Acquis Data Services, a newly incorporated entity, has launched Acquis Lumia, a register of asset finance borrowing that will provide a snapshot of a company’s current asset finance arrangements in a bid to support lending decisions, Acquis Insurance said in a press release.
The data hosting and processing company, which has four Acquis Insurance executives as its directors, has been developed with the cooperation of lessors from across the industry but will require sector-wide adoption if its benefits for lenders are to be realised.
“Acquis Lumia will assist asset finance providers to identify suspicious or irregular balance-sheet borrowing on a large scale. This provides a clear insight into a customer’s lending exposure, alerting the lender to possible fraudulent activity,” the press release said.
The asset register will benefit from Acquis’ “market and data expertise gained from working with over 120 leasing companies,” according to a statement.
Acquis said the platform will be available to lenders in the leasing industry “for a modest subscription fee, with no charge during 2022 and until Acquis Lumia has sufficient reach to deliver real value,” the company said.
Acquis began talks about its asset register proposal in the wake of the Arena Television scandal which broke in November 2021 when the outside broadcaster’s two directors suddenly closed the company and absconded, leaving behind unpaid debts of around £280m, owned predominantly to leasing companies.
The scandal has been described by the Sunday Times as one of the biggest alleged frauds in the history of asset-backed lending in the UK.
The investigation into the events at Arena Television has broadened from the initial review by Kroll, Arena’s court-appointed administrators, to the Serious Fraud Office, which is ongoing.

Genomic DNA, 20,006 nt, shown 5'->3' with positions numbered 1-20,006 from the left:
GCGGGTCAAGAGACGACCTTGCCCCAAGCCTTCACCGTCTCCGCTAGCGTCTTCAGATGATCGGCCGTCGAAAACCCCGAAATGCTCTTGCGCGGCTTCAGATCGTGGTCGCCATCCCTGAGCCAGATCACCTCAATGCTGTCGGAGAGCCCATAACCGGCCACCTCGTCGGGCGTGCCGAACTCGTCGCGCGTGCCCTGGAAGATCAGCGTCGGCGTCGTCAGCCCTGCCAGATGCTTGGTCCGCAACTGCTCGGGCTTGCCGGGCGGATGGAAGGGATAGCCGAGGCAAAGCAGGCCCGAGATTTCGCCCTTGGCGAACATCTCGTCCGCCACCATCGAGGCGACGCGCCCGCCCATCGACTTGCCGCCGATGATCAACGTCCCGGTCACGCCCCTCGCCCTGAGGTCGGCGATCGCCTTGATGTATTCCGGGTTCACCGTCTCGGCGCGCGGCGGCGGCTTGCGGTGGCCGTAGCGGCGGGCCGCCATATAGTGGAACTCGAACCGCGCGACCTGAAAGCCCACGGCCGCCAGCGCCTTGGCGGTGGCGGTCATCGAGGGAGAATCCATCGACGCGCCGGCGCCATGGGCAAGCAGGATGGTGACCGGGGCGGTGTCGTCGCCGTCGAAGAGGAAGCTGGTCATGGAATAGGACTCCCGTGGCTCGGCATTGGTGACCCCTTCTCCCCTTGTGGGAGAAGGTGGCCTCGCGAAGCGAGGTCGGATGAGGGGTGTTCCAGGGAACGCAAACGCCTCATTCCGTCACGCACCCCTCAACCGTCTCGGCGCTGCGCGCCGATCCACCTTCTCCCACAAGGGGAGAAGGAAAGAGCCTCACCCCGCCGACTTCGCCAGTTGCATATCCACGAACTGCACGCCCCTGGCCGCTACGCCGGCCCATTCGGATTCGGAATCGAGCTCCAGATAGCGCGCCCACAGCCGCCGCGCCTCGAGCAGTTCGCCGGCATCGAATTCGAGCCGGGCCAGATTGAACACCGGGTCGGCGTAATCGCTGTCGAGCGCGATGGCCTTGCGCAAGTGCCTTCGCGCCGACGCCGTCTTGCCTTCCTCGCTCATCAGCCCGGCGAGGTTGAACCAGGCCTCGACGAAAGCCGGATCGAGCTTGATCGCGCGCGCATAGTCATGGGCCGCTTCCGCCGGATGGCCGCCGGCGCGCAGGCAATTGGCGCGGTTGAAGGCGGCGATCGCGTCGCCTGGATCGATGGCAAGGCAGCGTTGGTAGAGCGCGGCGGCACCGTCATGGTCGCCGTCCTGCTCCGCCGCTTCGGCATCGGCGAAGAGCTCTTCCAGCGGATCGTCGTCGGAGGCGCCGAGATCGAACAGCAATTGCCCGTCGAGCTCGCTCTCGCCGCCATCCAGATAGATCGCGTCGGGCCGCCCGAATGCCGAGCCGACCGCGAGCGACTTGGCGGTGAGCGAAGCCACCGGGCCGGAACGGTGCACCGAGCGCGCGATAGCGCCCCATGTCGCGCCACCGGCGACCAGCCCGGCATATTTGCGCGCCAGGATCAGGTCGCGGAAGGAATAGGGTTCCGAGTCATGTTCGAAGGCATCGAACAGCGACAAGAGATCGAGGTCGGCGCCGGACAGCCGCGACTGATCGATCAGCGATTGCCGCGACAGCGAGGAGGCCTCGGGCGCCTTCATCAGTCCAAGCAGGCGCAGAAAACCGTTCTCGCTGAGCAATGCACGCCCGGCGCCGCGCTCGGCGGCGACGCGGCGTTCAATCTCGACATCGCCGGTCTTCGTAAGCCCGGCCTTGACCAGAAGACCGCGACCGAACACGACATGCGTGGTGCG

Acquis Data Services has four directors: Acquis Insurance’s Sam Farrar, EU finance director, Jeremy Miles, chief technology officer, James Rudolf, chief commercial officer, and Nick Leader, CEO.
Leader said: “Recent high profile fraud investigations have underlined what we all know is an unfortunate reality in the asset finance industry. Fraud is an ever-present threat. It’s estimated that as many as 50 asset finance lenders recently fell victim to a major financial crime of this nature, with many now facing significant financial losses. There are tools and processes in existence to help avoid and reduce fraudulent activity, but the reality is none of them provide a wide enough view across the asset finance lending market. More needs to be done to tackle the issues and offer asset finance lenders better insight and visibility to counter it.”
“There are at least six credit reference agencies being used by the industry to try to spot suspicious activity, but the reality is no single agency possesses enough market share to provide the level of oversight needed. By looking at a borrower’s overall asset finance exposure we can provide early warnings for potentially suspicious behaviour based on borrowers’ balance sheets.”
Leader added: “We have been partnering with an industry working party to deliver what will be an effective tool to lenders. The solution is simple, deliverable and will provide value quickly if the industry comes together and adopts it on a large enough scale. We are very sensitive to the impact of fraud on our clients. We are looking forward to unveiling the details and getting started on the rollout very soon.”